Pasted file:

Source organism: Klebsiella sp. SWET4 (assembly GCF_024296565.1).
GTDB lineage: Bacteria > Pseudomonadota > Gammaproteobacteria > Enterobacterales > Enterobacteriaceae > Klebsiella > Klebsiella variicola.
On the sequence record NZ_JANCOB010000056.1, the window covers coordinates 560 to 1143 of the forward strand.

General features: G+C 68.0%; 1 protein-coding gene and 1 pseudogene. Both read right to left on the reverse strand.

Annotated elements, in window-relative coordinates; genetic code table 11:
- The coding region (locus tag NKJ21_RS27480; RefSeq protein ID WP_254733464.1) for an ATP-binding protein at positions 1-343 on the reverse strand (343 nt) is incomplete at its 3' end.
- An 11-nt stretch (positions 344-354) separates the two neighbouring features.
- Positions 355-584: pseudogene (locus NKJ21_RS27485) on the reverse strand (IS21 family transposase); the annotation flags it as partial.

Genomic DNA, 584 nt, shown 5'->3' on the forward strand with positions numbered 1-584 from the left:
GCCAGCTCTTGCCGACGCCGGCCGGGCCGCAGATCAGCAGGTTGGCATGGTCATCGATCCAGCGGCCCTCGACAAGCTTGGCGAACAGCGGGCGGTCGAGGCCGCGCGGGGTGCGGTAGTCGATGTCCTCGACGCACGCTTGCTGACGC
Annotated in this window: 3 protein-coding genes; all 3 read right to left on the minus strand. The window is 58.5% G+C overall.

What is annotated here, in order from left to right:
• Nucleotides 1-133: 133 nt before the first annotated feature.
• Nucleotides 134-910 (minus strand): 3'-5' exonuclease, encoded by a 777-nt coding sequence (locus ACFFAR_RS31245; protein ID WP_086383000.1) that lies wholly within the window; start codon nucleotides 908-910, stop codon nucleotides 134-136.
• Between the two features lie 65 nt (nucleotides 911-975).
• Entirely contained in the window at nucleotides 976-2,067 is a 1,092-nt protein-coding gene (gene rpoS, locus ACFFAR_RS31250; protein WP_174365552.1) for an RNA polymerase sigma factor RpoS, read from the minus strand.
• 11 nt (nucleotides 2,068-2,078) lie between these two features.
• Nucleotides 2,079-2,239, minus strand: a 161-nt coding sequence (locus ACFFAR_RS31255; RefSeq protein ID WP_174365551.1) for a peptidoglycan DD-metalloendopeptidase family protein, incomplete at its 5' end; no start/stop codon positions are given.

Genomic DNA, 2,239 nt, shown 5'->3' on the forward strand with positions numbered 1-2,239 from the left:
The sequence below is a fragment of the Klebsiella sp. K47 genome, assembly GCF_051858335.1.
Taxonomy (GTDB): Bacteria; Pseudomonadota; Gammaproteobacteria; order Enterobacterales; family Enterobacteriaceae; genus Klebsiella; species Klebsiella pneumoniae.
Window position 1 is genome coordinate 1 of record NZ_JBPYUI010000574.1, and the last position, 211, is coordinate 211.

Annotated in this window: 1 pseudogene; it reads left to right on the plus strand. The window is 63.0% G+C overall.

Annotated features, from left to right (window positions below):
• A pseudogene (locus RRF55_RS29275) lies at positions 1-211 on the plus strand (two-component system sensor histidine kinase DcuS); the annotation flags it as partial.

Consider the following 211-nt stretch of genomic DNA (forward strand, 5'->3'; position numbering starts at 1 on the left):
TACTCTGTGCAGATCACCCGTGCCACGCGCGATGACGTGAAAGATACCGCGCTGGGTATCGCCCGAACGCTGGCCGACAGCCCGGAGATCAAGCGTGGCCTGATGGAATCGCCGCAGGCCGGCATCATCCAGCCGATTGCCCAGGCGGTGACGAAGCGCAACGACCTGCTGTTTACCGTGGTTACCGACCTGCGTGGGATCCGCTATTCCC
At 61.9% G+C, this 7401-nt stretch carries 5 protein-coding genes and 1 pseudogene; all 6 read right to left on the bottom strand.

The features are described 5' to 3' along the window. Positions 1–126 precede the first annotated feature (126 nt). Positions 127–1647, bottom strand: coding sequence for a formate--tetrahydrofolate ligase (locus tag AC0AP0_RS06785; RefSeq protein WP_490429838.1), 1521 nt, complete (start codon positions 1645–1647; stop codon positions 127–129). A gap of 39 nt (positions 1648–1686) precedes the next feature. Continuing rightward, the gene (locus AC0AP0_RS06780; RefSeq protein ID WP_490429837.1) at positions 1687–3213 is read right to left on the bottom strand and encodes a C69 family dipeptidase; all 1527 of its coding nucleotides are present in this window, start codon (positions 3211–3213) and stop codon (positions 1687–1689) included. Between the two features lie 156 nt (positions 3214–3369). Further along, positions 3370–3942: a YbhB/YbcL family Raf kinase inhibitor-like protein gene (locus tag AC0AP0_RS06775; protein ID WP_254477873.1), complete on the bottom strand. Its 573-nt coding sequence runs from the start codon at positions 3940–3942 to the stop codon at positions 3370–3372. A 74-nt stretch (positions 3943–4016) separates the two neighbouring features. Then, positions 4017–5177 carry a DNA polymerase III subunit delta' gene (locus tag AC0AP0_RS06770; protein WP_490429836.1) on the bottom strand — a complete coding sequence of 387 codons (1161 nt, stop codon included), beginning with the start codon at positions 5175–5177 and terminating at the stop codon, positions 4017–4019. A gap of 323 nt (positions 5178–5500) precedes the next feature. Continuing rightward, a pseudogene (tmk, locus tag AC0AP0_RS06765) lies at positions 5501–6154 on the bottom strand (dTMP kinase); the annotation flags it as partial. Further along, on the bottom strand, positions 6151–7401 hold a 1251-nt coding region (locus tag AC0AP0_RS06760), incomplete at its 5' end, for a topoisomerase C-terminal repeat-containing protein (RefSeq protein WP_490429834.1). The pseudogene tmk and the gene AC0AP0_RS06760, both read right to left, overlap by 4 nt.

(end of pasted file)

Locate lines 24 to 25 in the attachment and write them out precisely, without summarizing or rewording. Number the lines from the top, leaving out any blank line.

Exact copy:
Annotated features, from left to right (window positions below):
• A pseudogene (locus RRF55_RS29275) lies at positions 1-211 on the plus strand (two-component system sensor histidine kinase DcuS); the annotation flags it as partial.